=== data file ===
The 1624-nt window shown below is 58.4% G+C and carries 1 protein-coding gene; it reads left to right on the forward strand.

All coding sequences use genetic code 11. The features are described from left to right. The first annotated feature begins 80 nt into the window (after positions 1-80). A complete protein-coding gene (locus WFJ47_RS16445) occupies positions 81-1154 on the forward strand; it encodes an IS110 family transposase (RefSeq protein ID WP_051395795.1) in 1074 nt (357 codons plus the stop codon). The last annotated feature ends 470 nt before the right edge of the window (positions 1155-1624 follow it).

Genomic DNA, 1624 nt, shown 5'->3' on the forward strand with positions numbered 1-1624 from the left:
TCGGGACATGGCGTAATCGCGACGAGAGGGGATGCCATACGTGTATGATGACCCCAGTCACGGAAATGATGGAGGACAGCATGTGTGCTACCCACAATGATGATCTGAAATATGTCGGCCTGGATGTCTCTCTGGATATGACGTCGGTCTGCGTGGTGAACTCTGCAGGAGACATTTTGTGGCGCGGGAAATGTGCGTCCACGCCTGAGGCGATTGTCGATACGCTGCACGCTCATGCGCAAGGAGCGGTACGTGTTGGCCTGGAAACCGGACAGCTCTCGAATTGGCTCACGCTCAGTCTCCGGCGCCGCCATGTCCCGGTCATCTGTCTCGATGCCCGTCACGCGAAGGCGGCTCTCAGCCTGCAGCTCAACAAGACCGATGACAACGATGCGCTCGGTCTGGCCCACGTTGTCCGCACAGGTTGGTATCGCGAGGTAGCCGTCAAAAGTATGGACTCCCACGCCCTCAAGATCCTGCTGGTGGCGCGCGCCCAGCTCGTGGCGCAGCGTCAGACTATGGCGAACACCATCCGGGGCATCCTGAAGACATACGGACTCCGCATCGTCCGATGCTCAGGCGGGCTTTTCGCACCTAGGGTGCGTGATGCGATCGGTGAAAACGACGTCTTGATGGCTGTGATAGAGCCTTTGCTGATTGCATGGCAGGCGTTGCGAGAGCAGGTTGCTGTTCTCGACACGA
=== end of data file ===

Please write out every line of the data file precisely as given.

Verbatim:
The 1624-nt window shown below is 58.4% G+C and carries 1 protein-coding gene; it reads left to right on the forward strand.

All coding sequences use genetic code 11. The features are described from left to right. The first annotated feature begins 80 nt into the window (after positions 1-80). A complete protein-coding gene (locus WFJ47_RS16445) occupies positions 81-1154 on the forward strand; it encodes an IS110 family transposase (RefSeq protein ID WP_051395795.1) in 1074 nt (357 codons plus the stop codon). The last annotated feature ends 470 nt before the right edge of the window (positions 1155-1624 follow it).

Genomic DNA, 1624 nt, shown 5'->3' on the forward strand with positions numbered 1-1624 from the left:
TCGGGACATGGCGTAATCGCGACGAGAGGGGATGCCATACGTGTATGATGACCCCAGTCACGGAAATGATGGAGGACAGCATGTGTGCTACCCACAATGATGATCTGAAATATGTCGGCCTGGATGTCTCTCTGGATATGACGTCGGTCTGCGTGGTGAACTCTGCAGGAGACATTTTGTGGCGCGGGAAATGTGCGTCCACGCCTGAGGCGATTGTCGATACGCTGCACGCTCATGCGCAAGGAGCGGTACGTGTTGGCCTGGAAACCGGACAGCTCTCGAATTGGCTCACGCTCAGTCTCCGGCGCCGCCATGTCCCGGTCATCTGTCTCGATGCCCGTCACGCGAAGGCGGCTCTCAGCCTGCAGCTCAACAAGACCGATGACAACGATGCGCTCGGTCTGGCCCACGTTGTCCGCACAGGTTGGTATCGCGAGGTAGCCGTCAAAAGTATGGACTCCCACGCCCTCAAGATCCTGCTGGTGGCGCGCGCCCAGCTCGTGGCGCAGCGTCAGACTATGGCGAACACCATCCGGGGCATCCTGAAGACATACGGACTCCGCATCGTCCGATGCTCAGGCGGGCTTTTCGCACCTAGGGTGCGTGATGCGATCGGTGAAAACGACGTCTTGATGGCTGTGATAGAGCCTTTGCTGATTGCATGGCAGGCGTTGCGAGAGCAGGTTGCTGTTCTCGACACGA